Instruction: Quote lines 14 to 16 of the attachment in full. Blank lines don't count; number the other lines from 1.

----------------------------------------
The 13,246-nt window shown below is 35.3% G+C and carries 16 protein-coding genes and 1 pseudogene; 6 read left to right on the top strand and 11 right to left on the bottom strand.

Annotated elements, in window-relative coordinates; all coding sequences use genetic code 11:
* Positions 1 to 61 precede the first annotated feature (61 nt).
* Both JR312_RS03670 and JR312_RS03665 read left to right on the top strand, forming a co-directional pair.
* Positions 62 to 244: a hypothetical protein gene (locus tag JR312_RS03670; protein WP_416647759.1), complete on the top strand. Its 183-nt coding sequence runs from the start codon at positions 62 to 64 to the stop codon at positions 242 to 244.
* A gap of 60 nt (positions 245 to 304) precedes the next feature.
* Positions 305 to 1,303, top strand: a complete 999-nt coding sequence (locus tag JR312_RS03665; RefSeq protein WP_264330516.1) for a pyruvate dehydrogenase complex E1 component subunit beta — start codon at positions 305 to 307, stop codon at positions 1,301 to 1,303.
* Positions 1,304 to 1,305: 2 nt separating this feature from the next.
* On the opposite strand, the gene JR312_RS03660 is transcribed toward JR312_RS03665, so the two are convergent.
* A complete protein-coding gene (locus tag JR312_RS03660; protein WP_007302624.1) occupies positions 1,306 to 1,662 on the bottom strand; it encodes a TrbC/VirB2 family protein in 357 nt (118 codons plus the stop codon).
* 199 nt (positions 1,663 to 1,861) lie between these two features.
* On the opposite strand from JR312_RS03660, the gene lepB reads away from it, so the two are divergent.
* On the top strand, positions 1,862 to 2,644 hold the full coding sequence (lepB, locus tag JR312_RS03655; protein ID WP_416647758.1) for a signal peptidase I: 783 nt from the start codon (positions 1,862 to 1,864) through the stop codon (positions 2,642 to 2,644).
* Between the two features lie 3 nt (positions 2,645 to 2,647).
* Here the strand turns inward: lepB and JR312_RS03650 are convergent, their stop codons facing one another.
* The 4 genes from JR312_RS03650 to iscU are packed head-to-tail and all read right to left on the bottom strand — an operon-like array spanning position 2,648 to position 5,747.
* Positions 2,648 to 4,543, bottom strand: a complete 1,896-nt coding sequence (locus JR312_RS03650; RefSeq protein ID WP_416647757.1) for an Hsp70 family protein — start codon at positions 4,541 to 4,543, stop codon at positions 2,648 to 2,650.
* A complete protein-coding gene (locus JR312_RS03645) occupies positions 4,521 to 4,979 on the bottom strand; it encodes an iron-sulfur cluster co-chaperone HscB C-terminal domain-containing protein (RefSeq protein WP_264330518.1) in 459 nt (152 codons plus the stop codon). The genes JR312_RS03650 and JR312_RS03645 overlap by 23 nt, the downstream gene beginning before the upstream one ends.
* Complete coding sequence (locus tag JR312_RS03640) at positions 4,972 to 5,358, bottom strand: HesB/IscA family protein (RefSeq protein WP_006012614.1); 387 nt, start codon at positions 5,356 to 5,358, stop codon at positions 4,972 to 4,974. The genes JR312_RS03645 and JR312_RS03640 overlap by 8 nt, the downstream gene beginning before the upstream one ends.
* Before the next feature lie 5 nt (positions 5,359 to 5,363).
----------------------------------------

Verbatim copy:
* Between the two features lie 3 nt (positions 2,645 to 2,647).
* Here the strand turns inward: lepB and JR312_RS03650 are convergent, their stop codons facing one another.
* The 4 genes from JR312_RS03650 to iscU are packed head-to-tail and all read right to left on the bottom strand — an operon-like array spanning position 2,648 to position 5,747.